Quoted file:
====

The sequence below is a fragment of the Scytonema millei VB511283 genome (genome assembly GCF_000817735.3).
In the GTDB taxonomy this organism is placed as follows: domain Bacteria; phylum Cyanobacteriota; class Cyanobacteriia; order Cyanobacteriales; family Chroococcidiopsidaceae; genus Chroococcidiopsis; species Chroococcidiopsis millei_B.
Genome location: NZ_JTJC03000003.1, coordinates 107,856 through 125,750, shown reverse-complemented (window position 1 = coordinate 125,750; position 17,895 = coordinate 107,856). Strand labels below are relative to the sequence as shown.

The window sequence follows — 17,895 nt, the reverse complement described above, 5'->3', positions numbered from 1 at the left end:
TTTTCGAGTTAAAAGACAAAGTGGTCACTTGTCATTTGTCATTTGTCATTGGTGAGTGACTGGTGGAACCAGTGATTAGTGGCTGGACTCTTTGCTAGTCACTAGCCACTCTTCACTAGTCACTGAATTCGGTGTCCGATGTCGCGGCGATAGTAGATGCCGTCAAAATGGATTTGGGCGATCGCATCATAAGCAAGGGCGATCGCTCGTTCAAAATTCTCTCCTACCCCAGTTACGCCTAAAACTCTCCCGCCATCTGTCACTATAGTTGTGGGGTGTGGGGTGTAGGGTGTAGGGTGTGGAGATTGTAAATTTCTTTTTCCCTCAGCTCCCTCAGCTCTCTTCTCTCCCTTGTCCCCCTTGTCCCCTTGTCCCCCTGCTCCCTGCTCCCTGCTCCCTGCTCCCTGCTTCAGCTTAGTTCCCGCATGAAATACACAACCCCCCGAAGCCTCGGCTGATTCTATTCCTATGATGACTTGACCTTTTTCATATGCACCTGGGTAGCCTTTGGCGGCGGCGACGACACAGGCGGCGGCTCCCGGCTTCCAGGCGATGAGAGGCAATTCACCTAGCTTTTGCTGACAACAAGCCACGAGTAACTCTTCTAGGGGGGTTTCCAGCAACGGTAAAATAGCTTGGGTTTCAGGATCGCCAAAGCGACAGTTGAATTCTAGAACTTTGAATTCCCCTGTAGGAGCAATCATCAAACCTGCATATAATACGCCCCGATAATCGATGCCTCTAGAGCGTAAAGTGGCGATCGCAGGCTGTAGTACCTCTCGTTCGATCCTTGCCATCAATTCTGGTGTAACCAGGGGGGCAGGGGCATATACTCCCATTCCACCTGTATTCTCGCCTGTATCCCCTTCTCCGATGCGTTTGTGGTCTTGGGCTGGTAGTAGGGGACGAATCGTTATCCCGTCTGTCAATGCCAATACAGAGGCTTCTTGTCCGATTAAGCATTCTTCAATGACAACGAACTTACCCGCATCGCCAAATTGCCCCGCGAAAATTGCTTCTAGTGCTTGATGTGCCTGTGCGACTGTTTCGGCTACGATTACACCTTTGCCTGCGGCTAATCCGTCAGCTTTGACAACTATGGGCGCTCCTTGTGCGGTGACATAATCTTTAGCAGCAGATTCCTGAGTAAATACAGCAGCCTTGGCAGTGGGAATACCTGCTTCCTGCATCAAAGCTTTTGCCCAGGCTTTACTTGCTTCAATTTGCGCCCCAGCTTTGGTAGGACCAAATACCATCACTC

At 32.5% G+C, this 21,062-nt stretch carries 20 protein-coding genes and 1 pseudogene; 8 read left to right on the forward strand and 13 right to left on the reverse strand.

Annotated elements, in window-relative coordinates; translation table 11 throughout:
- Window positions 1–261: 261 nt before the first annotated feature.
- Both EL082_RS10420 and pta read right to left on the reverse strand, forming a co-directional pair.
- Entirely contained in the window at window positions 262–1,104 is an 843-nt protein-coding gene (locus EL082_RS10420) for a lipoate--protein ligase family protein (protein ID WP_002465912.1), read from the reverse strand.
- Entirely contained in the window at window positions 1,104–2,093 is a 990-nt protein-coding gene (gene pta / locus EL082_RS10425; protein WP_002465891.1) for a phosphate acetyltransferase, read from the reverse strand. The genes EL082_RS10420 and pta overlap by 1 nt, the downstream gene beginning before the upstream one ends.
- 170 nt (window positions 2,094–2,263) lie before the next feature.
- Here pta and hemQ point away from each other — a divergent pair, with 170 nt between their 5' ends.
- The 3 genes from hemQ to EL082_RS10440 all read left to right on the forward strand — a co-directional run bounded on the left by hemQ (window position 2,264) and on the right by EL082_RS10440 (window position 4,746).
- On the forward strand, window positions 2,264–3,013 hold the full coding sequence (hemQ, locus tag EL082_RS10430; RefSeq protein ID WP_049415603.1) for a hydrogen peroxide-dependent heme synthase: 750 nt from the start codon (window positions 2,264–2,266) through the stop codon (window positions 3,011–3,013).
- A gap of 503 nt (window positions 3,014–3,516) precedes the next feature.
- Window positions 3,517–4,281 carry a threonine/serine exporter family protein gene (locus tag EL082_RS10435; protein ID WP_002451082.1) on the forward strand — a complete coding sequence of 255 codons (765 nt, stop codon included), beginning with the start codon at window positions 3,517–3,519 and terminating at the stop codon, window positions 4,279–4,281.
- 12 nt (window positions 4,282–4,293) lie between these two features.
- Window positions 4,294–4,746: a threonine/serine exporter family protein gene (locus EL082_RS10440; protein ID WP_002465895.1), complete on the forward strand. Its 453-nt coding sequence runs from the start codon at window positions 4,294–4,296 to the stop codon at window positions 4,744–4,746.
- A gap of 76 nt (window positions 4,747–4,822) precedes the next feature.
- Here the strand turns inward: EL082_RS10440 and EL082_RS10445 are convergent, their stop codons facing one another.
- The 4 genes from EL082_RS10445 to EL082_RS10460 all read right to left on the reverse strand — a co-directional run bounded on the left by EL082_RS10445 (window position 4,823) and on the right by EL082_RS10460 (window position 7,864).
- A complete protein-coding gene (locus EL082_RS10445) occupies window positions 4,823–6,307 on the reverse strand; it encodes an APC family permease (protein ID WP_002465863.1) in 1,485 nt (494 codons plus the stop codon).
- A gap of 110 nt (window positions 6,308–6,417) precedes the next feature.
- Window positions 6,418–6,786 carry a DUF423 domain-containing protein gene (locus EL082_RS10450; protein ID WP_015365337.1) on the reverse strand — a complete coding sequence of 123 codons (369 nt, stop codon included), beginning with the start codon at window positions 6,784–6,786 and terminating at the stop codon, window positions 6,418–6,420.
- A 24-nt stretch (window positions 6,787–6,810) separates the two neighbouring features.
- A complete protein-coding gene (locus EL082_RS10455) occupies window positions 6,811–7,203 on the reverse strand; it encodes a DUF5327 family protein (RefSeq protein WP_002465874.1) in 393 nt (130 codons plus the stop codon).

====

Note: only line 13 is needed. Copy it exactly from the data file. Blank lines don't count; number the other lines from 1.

- Here pta and hemQ point away from each other — a divergent pair, with 170 nt between their 5' ends.